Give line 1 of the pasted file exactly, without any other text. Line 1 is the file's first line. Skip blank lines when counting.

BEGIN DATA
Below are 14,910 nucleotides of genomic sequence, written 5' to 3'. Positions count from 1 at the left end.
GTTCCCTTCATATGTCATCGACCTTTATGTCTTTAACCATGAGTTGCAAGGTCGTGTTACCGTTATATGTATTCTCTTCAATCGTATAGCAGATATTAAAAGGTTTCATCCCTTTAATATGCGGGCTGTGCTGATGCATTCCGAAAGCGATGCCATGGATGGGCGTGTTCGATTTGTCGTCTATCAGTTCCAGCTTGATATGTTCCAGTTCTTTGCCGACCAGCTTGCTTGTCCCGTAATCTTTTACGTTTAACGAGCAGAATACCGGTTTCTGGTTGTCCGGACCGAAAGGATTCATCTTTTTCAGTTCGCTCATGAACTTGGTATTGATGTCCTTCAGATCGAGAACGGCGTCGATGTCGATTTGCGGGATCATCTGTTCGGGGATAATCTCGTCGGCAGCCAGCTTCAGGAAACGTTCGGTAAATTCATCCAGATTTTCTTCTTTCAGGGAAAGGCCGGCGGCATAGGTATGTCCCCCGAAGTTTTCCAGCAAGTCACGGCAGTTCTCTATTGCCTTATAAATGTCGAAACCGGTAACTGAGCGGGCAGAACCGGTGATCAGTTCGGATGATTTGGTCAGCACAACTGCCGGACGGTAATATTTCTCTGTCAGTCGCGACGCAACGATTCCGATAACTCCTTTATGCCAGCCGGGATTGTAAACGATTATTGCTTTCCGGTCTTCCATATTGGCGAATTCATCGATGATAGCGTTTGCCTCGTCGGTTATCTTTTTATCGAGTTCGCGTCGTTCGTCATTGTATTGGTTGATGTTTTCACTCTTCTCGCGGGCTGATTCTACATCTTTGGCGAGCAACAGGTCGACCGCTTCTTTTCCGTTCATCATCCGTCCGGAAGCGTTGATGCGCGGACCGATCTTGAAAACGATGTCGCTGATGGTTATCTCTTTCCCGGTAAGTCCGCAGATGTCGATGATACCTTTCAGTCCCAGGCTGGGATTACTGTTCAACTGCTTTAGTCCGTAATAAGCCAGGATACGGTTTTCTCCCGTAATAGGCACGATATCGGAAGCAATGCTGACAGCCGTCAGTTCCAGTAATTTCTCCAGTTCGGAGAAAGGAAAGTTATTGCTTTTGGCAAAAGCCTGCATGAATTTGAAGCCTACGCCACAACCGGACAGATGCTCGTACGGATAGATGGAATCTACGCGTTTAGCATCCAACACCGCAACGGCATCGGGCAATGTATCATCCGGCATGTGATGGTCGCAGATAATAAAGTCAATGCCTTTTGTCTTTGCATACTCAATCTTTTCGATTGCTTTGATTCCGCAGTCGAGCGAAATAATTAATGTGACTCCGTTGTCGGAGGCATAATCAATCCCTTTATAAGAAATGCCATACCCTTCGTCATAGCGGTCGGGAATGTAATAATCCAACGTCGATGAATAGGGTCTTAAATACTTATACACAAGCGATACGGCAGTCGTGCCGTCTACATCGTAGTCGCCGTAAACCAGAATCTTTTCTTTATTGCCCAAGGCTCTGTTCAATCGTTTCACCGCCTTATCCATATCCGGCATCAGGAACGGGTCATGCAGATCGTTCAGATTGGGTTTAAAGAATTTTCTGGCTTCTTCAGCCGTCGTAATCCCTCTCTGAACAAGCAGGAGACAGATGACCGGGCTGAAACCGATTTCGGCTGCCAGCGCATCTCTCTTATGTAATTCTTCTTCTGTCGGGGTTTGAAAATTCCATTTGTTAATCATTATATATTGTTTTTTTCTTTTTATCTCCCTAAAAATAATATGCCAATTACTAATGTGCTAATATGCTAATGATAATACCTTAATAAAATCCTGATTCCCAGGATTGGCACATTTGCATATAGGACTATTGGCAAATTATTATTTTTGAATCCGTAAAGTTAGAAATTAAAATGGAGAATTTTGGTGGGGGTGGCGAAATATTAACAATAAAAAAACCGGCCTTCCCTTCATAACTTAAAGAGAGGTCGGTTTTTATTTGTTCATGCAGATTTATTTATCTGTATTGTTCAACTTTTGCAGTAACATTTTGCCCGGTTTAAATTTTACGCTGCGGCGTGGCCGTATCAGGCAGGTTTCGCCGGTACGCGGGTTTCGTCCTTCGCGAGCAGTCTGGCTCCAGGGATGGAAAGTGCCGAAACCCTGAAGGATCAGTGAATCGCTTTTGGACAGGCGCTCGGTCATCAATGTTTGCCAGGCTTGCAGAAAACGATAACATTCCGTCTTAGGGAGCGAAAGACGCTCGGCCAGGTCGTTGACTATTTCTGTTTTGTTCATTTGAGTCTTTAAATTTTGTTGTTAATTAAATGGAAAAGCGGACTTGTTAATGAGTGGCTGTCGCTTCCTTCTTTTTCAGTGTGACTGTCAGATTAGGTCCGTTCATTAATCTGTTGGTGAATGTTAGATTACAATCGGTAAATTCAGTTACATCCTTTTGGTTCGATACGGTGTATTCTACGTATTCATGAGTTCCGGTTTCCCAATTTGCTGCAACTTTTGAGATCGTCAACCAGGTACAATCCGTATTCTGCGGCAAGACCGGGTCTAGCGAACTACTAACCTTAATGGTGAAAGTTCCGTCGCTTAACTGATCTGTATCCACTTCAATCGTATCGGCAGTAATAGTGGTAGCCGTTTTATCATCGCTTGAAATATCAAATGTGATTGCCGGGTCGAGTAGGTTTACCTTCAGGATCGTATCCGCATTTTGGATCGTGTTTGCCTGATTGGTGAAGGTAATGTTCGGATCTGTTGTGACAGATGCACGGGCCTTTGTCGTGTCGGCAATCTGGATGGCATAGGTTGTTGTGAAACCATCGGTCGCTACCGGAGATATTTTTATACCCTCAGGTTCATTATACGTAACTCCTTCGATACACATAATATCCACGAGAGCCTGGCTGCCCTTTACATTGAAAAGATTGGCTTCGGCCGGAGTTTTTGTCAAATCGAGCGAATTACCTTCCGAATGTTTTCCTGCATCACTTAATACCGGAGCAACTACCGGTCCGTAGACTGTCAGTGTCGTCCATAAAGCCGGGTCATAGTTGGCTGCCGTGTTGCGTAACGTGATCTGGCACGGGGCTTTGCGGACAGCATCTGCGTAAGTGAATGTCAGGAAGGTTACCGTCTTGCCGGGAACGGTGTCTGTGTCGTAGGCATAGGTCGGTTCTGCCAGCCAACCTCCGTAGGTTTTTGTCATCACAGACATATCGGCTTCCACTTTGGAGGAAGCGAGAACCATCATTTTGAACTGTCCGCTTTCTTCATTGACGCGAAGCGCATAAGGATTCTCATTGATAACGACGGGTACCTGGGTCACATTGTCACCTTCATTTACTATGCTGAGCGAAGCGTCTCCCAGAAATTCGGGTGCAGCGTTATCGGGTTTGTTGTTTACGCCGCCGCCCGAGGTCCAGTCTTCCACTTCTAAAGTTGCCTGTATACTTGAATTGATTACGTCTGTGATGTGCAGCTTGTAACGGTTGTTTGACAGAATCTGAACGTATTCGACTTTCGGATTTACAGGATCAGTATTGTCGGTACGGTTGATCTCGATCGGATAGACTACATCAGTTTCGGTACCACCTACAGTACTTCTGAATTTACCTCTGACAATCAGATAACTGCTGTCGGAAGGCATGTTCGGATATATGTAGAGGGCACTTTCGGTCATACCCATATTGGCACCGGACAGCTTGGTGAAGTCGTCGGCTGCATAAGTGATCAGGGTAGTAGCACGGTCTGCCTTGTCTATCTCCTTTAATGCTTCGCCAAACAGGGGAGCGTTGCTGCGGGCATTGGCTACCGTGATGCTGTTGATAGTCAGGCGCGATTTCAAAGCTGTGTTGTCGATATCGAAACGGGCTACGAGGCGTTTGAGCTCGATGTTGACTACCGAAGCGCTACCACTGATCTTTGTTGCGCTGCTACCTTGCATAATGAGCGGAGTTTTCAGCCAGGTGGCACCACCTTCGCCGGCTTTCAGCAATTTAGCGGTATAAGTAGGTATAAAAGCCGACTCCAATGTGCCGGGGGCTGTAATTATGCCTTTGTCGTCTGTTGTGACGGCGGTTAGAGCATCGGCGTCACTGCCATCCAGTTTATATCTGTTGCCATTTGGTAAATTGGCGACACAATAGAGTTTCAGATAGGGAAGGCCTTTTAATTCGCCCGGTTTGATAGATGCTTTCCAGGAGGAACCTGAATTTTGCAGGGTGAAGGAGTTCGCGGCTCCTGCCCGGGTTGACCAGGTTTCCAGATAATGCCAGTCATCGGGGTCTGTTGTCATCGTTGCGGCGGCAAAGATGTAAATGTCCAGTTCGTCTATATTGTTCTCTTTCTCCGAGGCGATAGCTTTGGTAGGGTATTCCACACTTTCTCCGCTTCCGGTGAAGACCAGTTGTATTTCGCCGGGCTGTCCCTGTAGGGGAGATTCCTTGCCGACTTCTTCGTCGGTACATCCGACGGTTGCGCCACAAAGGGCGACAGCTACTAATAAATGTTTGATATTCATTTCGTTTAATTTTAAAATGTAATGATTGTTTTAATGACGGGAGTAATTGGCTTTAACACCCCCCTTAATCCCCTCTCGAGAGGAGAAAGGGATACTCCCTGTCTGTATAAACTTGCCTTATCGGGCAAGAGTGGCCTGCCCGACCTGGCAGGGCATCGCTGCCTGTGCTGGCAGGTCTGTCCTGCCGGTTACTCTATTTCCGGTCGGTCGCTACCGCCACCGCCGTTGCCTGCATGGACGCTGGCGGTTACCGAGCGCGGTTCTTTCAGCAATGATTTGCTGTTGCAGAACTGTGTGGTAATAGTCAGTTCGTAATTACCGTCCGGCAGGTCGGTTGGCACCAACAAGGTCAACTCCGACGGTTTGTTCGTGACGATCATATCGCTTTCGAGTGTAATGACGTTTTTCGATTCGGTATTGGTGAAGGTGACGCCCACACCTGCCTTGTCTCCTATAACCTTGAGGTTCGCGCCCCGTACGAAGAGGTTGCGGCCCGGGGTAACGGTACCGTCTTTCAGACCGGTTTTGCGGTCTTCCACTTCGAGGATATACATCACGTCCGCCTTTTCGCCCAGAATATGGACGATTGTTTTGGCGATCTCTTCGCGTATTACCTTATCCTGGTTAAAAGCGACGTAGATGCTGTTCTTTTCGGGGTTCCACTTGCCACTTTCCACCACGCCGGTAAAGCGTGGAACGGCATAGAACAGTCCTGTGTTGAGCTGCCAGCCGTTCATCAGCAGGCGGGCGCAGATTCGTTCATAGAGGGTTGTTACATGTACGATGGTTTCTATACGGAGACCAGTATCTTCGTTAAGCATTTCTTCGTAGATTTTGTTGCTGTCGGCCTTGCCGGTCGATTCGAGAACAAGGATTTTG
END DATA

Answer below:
Below are 14,910 nucleotides of genomic sequence, written 5' to 3'. Positions count from 1 at the left end.